PSYC2210 Chapter 8 Avoidance and Punishment.doc

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29 Mar 2012
Chapter 8 Avoidance and Punishment
Negative Reinforcement: A behavior strengthening procedure in which an aversive stimulus is
removed or omitted if the behavior occurs. For example, an individual takes a Tylenol, and this is
followed by the termination of a headache. In this case, the individual escapes from the pain of the
headache by performing some behavior. As a result, this behavior should be strengthened in the
future: the next time the person has a headache, he is likely to take a Tylenol again.
The term Negative Reinforcement also includes instances of Avoidance in which a response
prevents an unpleasant stimulus (aversive stimulus) from occurring in the first place. For example,
paying your income tax avoids the unpleasant consequences of failing to do so.
The term positive indicates that a stimulus is presented if a behavior occurs; the term negative
indicates that stimulus is removed or avoided entirely if a behavior occurs.
Punishment is a behavior reduction procedure which followed by an unpleasant stimulus.
Negative Punishment (Omission) is a behavior in which a pleasant stimulus is removed or omitted
if a behavior occurs. For example, a parent refuses to give a child her usual weekly allowance after
the child has performed some undesirable behavior (such as staying out too late).
A representative experiment
The subjects were dogs and their apparatus was a shuttle box a chamber with two
rectangular compartments separated by a barrier several inches high.
For the first few trails a typical dog’s responses were escape responses that is the dog
did not jump over the barrier until the shock has started.
After a few trails, a dog would making avoidance response that is it would start jump
over the barrier soon after the light went out, and if it jumped in less than 10 seconds it
did not receive the shock.
Avoidance paradox: The puzzle about How can the nonoccurrence of an aversive
event (shock) serve as a reinforcer for the avoidance response?
Explaining escape response: the response produced a change in an important stimulus.
E.g. shock changed to no shock when the escape response was made.
Reinforcement theorists have problems with explaining avoidance response.
Two-Factor Theory
Two-Factor theory: both of classical conditioning (learn to fear a stimulus) and
operant conditioning (escape from the fear-eliciting stimulus) are necessary for
avoidance response to occur. In Solomon and Wynnes experience, the UR to shock is
fear, and fear plays a critical role in this theory.
Through classical conditioning, this fear response is transfer from the US (shock) to
some CS (a stimulus that precedes the shock, e.g. 10 seconds of darkness). This
conditioning of a fear response to an initially neutral stimulus is the first process of the
The second factor, based on operant conditioning, is escape from a fear-provoking CS
(darkness), but not the avoidance of shock.
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Evidence Supporting Two-Factor Theory
The role of the fear-eliciting CS is crucial to two-factor theory.
How CSs can influence avoidance behavior:
Example 1. : Trained dog in a shuttle box where jumping into the other compartment
postponed a shock. This result shows that a stimulus that is specifically trained as a CS
for fear can amplify ongoing avoidance behavior.
Example 2: This experiment attempts to turn a white compartment into an aversive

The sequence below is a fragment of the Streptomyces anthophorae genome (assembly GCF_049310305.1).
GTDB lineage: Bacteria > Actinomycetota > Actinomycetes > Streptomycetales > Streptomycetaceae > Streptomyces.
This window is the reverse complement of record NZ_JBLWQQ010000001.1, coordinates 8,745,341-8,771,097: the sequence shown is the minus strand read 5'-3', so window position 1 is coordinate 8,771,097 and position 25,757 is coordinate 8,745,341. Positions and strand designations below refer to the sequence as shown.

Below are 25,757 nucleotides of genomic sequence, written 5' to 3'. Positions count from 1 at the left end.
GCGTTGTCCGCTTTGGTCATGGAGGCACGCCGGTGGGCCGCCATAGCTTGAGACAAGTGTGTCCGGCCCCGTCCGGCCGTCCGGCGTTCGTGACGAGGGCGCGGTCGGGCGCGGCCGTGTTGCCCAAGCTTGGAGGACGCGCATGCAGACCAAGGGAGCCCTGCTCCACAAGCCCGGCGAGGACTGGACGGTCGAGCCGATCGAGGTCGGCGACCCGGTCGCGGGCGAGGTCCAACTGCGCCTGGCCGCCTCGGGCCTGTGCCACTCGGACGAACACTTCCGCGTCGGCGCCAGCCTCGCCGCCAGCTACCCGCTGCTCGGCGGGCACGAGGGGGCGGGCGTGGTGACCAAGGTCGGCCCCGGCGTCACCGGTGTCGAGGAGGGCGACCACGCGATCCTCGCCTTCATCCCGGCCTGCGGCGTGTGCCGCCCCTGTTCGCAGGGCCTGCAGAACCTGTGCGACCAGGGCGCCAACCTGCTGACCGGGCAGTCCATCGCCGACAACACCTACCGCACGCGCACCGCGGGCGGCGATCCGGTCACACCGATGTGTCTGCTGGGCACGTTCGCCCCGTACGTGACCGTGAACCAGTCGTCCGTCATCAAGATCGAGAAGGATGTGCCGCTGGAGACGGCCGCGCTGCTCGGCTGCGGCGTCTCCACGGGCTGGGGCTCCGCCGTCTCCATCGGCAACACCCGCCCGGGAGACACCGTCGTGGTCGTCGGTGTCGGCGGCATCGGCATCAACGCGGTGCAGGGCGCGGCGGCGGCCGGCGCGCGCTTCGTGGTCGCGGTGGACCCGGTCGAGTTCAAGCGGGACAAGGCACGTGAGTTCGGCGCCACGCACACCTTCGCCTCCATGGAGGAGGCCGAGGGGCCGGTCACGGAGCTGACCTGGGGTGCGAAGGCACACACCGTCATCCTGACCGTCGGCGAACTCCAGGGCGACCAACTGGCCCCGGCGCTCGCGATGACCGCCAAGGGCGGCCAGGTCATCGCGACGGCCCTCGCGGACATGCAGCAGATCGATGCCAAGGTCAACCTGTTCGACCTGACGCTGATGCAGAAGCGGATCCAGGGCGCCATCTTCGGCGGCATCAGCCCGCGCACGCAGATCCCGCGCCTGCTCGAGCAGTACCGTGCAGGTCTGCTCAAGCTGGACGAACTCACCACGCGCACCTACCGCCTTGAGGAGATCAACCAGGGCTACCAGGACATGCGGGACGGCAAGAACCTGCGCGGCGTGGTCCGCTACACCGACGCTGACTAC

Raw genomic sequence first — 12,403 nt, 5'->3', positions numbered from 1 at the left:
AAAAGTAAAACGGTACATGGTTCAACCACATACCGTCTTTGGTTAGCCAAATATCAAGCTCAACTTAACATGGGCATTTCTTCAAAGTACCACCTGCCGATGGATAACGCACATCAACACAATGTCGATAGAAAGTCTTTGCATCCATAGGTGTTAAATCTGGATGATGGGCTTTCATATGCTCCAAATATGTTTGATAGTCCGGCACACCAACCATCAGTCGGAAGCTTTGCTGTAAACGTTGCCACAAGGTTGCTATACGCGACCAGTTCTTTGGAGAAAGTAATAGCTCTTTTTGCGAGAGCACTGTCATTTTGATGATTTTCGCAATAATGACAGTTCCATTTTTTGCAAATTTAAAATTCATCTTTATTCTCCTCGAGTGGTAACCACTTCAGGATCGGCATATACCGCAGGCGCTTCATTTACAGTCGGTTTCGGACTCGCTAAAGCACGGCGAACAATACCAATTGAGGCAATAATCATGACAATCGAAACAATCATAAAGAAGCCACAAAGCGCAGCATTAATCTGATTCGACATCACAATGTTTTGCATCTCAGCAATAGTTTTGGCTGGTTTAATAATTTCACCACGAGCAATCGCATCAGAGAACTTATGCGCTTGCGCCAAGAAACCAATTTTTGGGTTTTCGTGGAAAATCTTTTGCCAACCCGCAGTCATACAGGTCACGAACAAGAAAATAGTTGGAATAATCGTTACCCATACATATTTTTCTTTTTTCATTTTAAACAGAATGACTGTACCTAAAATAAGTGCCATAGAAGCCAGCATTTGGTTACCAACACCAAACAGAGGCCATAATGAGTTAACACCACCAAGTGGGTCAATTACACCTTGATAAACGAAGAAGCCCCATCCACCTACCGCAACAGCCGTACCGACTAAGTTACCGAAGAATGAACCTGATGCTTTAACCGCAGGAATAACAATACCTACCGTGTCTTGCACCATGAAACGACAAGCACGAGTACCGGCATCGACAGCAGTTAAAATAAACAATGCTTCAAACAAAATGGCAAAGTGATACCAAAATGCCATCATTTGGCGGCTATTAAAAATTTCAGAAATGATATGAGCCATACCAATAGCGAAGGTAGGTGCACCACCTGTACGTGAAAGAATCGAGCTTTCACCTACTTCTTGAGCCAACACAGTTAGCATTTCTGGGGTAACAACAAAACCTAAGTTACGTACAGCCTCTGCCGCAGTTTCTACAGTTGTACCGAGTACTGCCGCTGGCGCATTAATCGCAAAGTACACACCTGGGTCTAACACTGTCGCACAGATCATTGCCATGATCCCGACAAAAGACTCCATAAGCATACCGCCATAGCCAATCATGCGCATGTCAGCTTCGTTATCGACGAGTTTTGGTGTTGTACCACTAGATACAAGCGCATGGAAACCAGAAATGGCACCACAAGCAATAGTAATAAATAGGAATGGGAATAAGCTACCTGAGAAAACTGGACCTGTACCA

stimulus by shocking rats while they were in that chamber. From this point on, no
further shocks were presented, but Miller found that a rat would learn a new response,
turning a wheel when this response opened a door and allowed the rat to escape from
the white chamber. In the next phase, wheel turning was no longer an effective
response; instead a subject could escape from the white chamber by pressing a lever.
Eventually, the subject learned this second novel response. It shows the signal for the
shock in a typical avoidance situation does develop aversive properties, and that
animals can learn a new response that terminates the signal.
Miller: “ Trial and Error”
These studies support for two-factor theory by showing that a CS for shock can
accelerate ongoing avoidance behavior, and its removal can be used as a reinforcer
to teach an animal new response.
Problem with Two-Factor Theory
A) Avoidance without observable signs of fear.
B) Extinction of avoidance behavior. From the perspective of two-factor theory, each
trail on which the shock is avoided is a classical conditioning extinction trial: the
CS(darkness) is presented, the CR of fear(or aversive) should gradually weaken on such
extinction trials until it is no longer elicited by the CS. But if the darkness no longer
elicits fear or aversion, the avoidance response should not occur. Thus, the theory
predicts that avoidance responding should gradually deteriorate after a series of trials
without shock.
The evidences suggest that the strength of avoidance response was increasing not
decreasing during these shock-free trails.
One-Factor Theory
It states that the classical conditioning component of two-factor theory is not
necessary. There is no need to assume that escape from a fear-eliciting CS is the
reinforcer for an avoidance response because avoidance of a shock can in itself serve as
a reinforcer.
Sidman Avoidance Task or Free-operant Avoidance. In this procedure, there is no
signal preceding shock, but if the subject makes no response, the shocks occur.
If there is no CS to elicit fear or aversion, why would an avoidance response occur?
The answer is that although Sidman provide no external stimulus, the passage of time
could serve as a stimulus because the shocks occurred at regular interval. That is, once a
subject was familiar with the procedure, fear might increase as more and more time
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